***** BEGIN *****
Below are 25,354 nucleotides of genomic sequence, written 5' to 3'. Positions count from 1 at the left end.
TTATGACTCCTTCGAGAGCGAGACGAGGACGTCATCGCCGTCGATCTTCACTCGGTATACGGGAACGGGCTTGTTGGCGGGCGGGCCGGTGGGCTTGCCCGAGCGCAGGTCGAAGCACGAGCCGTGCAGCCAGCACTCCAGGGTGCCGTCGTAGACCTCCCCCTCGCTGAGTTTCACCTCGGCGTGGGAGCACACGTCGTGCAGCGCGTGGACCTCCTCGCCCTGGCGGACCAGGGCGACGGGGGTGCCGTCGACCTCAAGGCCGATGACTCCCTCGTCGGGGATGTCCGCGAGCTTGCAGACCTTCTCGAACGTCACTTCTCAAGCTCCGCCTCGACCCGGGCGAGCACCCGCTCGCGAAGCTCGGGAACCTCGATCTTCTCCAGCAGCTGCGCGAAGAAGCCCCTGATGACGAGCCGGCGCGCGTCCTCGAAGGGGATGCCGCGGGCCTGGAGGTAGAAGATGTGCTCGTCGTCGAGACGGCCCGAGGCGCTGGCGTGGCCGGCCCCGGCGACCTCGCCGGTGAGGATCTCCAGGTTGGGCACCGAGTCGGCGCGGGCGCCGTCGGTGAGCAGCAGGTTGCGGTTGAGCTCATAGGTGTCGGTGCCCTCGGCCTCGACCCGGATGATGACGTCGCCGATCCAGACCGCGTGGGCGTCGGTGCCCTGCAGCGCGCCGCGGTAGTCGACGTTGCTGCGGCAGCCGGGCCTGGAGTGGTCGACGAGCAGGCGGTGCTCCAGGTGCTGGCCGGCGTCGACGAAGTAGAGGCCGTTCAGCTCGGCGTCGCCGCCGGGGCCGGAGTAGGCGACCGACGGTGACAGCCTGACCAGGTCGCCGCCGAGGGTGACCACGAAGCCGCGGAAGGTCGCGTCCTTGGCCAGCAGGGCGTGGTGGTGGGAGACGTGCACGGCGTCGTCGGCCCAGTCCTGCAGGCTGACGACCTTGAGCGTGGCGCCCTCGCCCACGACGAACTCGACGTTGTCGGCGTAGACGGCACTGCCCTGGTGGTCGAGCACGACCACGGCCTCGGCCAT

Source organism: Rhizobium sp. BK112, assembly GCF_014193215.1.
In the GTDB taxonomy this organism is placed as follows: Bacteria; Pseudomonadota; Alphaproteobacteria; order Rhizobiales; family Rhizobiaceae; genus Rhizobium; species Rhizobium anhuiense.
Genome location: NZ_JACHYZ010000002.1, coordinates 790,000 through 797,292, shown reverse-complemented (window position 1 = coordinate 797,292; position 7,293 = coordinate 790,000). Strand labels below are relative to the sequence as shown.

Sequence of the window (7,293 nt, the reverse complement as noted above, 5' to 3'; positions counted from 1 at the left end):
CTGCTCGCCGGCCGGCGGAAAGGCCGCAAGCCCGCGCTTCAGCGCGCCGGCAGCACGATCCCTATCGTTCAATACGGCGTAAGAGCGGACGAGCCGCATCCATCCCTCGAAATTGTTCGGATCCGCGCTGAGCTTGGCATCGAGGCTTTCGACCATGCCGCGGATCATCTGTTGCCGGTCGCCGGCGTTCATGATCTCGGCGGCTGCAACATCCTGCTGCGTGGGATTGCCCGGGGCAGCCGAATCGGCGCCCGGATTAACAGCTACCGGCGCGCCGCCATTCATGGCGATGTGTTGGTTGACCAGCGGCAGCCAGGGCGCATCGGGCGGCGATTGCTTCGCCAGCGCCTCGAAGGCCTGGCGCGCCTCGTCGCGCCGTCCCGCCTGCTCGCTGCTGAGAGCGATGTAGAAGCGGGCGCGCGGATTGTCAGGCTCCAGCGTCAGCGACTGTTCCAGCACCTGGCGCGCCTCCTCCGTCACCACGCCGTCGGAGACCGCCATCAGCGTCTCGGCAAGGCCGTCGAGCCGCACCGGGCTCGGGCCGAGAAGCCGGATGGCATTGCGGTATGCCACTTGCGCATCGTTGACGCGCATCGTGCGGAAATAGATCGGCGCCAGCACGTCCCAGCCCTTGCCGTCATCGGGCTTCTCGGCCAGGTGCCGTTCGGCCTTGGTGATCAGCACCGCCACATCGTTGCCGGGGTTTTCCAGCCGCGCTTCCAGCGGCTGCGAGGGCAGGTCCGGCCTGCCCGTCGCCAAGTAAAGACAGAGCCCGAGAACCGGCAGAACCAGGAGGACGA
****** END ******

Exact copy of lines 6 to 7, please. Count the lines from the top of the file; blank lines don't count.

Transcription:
Sequence of the window (7,293 nt, the reverse complement as noted above, 5' to 3'; positions counted from 1 at the left end):
CTGCTCGCCGGCCGGCGGAAAGGCCGCAAGCCCGCGCTTCAGCGCGCCGGCAGCACGATCCCTATCGTTCAATACGGCGTAAGAGCGGACGAGCCGCATCCATCCCTCGAAATTGTTCGGATCCGCGCTGAGCTTGGCATCGAGGCTTTCGACCATGCCGCGGATCATCTGTTGCCGGTCGCCGGCGTTCATGATCTCGGCGGCTGCAACATCCTGCTGCGTGGGATTGCCCGGGGCAGCCGAATCGGCGCCCGGATTAACAGCTACCGGCGCGCCGCCATTCATGGCGATGTGTTGGTTGACCAGCGGCAGCCAGGGCGCATCGGGCGGCGATTGCTTCGCCAGCGCCTCGAAGGCCTGGCGCGCCTCGTCGCGCCGTCCCGCCTGCTCGCTGCTGAGAGCGATGTAGAAGCGGGCGCGCGGATTGTCAGGCTCCAGCGTCAGCGACTGTTCCAGCACCTGGCGCGCCTCCTCCGTCACCACGCCGTCGGAGACCGCCATCAGCGTCTCGGCAAGGCCGTCGAGCCGCACCGGGCTCGGGCCGAGAAGCCGGATGGCATTGCGGTATGCCACTTGCGCATCGTTGACGCGCATCGTGCGGAAATAGATCGGCGCCAGCACGTCCCAGCCCTTGCCGTCATCGGGCTTCTCGGCCAGGTGCCGTTCGGCCTTGGTGATCAGCACCGCCACATCGTTGCCGGGGTTTTCCAGCCGCGCTTCCAGCGGCTGCGAGGGCAGGTCCGGCCTGCCCGTCGCCAAGTAAAGACAGAGCCCGAGAACCGGCAGAACCAGGAGGACGA